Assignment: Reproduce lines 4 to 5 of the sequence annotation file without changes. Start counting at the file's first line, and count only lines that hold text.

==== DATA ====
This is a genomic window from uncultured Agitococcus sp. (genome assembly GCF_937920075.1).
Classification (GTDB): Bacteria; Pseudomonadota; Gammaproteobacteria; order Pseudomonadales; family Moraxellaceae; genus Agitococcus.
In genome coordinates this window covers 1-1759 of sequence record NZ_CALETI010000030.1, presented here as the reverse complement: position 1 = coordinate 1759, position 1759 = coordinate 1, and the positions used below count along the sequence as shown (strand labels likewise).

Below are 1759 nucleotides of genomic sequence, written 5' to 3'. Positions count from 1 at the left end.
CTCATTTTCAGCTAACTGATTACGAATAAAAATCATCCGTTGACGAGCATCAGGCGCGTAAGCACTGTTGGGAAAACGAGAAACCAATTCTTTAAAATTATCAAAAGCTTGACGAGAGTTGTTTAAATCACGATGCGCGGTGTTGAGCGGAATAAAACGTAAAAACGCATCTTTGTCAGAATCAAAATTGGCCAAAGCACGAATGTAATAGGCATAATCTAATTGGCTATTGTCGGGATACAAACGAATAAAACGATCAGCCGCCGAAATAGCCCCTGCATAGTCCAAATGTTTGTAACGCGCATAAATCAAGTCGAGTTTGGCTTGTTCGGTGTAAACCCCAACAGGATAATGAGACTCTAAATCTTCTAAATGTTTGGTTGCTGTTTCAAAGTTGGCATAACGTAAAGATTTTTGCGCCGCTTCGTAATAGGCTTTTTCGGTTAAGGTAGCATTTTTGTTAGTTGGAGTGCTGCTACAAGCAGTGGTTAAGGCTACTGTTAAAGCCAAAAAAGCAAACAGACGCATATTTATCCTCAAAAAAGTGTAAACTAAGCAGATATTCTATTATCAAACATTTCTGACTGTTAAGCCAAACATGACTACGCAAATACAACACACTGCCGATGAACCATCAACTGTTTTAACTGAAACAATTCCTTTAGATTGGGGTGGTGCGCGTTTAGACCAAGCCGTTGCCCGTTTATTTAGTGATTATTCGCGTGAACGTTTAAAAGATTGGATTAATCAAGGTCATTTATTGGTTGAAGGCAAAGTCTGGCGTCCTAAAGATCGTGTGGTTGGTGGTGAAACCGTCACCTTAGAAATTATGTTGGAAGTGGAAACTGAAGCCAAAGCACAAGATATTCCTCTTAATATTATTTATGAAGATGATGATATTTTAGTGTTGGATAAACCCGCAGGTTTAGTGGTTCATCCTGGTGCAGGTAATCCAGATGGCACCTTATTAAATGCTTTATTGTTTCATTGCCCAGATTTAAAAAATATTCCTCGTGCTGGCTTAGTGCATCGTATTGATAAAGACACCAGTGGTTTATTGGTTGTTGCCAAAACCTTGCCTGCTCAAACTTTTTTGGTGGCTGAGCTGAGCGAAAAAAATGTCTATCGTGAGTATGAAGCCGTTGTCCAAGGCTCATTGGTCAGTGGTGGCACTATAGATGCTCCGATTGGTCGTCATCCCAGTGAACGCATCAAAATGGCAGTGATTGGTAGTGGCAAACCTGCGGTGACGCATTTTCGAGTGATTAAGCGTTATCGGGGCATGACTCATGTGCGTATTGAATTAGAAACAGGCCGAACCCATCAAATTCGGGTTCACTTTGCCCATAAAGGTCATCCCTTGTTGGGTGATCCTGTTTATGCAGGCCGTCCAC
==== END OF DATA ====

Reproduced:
Below are 1759 nucleotides of genomic sequence, written 5' to 3'. Positions count from 1 at the left end.
CTCATTTTCAGCTAACTGATTACGAATAAAAATCATCCGTTGACGAGCATCAGGCGCGTAAGCACTGTTGGGAAAACGAGAAACCAATTCTTTAAAATTATCAAAAGCTTGACGAGAGTTGTTTAAATCACGATGCGCGGTGTTGAGCGGAATAAAACGTAAAAACGCATCTTTGTCAGAATCAAAATTGGCCAAAGCACGAATGTAATAGGCATAATCTAATTGGCTATTGTCGGGATACAAACGAATAAAACGATCAGCCGCCGAAATAGCCCCTGCATAGTCCAAATGTTTGTAACGCGCATAAATCAAGTCGAGTTTGGCTTGTTCGGTGTAAACCCCAACAGGATAATGAGACTCTAAATCTTCTAAATGTTTGGTTGCTGTTTCAAAGTTGGCATAACGTAAAGATTTTTGCGCCGCTTCGTAATAGGCTTTTTCGGTTAAGGTAGCATTTTTGTTAGTTGGAGTGCTGCTACAAGCAGTGGTTAAGGCTACTGTTAAAGCCAAAAAAGCAAACAGACGCATATTTATCCTCAAAAAAGTGTAAACTAAGCAGATATTCTATTATCAAACATTTCTGACTGTTAAGCCAAACATGACTACGCAAATACAACACACTGCCGATGAACCATCAACTGTTTTAACTGAAACAATTCCTTTAGATTGGGGTGGTGCGCGTTTAGACCAAGCCGTTGCCCGTTTATTTAGTGATTATTCGCGTGAACGTTTAAAAGATTGGATTAATCAAGGTCATTTATTGGTTGAAGGCAAAGTCTGGCGTCCTAAAGATCGTGTGGTTGGTGGTGAAACCGTCACCTTAGAAATTATGTTGGAAGTGGAAACTGAAGCCAAAGCACAAGATATTCCTCTTAATATTATTTATGAAGATGATGATATTTTAGTGTTGGATAAACCCGCAGGTTTAGTGGTTCATCCTGGTGCAGGTAATCCAGATGGCACCTTATTAAATGCTTTATTGTTTCATTGCCCAGATTTAAAAAATATTCCTCGTGCTGGCTTAGTGCATCGTATTGATAAAGACACCAGTGGTTTATTGGTTGTTGCCAAAACCTTGCCTGCTCAAACTTTTTTGGTGGCTGAGCTGAGCGAAAAAAATGTCTATCGTGAGTATGAAGCCGTTGTCCAAGGCTCATTGGTCAGTGGTGGCACTATAGATGCTCCGATTGGTCGTCATCCCAGTGAACGCATCAAAATGGCAGTGATTGGTAGTGGCAAACCTGCGGTGACGCATTTTCGAGTGATTAAGCGTTATCGGGGCATGACTCATGTGCGTATTGAATTAGAAACAGGCCGAACCCATCAAATTCGGGTTCACTTTGCCCATAAAGGTCATCCCTTGTTGGGTGATCCTGTTTATGCAGGCCGTCCAC